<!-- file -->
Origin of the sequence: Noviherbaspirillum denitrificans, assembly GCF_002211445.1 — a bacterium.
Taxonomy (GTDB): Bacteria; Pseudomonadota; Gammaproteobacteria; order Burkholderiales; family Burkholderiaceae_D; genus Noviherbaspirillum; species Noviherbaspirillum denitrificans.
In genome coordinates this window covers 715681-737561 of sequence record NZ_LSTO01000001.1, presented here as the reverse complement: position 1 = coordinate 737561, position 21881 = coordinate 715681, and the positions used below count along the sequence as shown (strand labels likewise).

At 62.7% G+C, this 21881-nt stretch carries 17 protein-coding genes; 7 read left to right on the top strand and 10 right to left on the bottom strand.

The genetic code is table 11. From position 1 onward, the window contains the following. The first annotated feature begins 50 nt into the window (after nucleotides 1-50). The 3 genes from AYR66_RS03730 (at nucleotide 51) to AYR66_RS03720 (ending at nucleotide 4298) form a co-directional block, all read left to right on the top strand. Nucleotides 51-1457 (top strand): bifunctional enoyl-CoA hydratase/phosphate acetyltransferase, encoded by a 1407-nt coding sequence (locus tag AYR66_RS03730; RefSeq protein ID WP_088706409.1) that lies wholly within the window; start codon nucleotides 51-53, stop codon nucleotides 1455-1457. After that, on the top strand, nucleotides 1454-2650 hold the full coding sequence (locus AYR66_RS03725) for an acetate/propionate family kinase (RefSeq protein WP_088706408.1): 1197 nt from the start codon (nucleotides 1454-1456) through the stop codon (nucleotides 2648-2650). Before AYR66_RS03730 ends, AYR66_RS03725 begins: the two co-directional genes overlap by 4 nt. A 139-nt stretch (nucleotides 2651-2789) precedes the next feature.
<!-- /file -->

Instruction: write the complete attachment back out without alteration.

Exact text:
Origin of the sequence: Noviherbaspirillum denitrificans, assembly GCF_002211445.1 — a bacterium.
Taxonomy (GTDB): Bacteria; Pseudomonadota; Gammaproteobacteria; order Burkholderiales; family Burkholderiaceae_D; genus Noviherbaspirillum; species Noviherbaspirillum denitrificans.
In genome coordinates this window covers 715681-737561 of sequence record NZ_LSTO01000001.1, presented here as the reverse complement: position 1 = coordinate 737561, position 21881 = coordinate 715681, and the positions used below count along the sequence as shown (strand labels likewise).

At 62.7% G+C, this 21881-nt stretch carries 17 protein-coding genes; 7 read left to right on the top strand and 10 right to left on the bottom strand.

The genetic code is table 11. From position 1 onward, the window contains the following. The first annotated feature begins 50 nt into the window (after nucleotides 1-50). The 3 genes from AYR66_RS03730 (at nucleotide 51) to AYR66_RS03720 (ending at nucleotide 4298) form a co-directional block, all read left to right on the top strand. Nucleotides 51-1457 (top strand): bifunctional enoyl-CoA hydratase/phosphate acetyltransferase, encoded by a 1407-nt coding sequence (locus tag AYR66_RS03730; RefSeq protein ID WP_088706409.1) that lies wholly within the window; start codon nucleotides 51-53, stop codon nucleotides 1455-1457. After that, on the top strand, nucleotides 1454-2650 hold the full coding sequence (locus AYR66_RS03725) for an acetate/propionate family kinase (RefSeq protein WP_088706408.1): 1197 nt from the start codon (nucleotides 1454-1456) through the stop codon (nucleotides 2648-2650). Before AYR66_RS03730 ends, AYR66_RS03725 begins: the two co-directional genes overlap by 4 nt. A 139-nt stretch (nucleotides 2651-2789) precedes the next feature.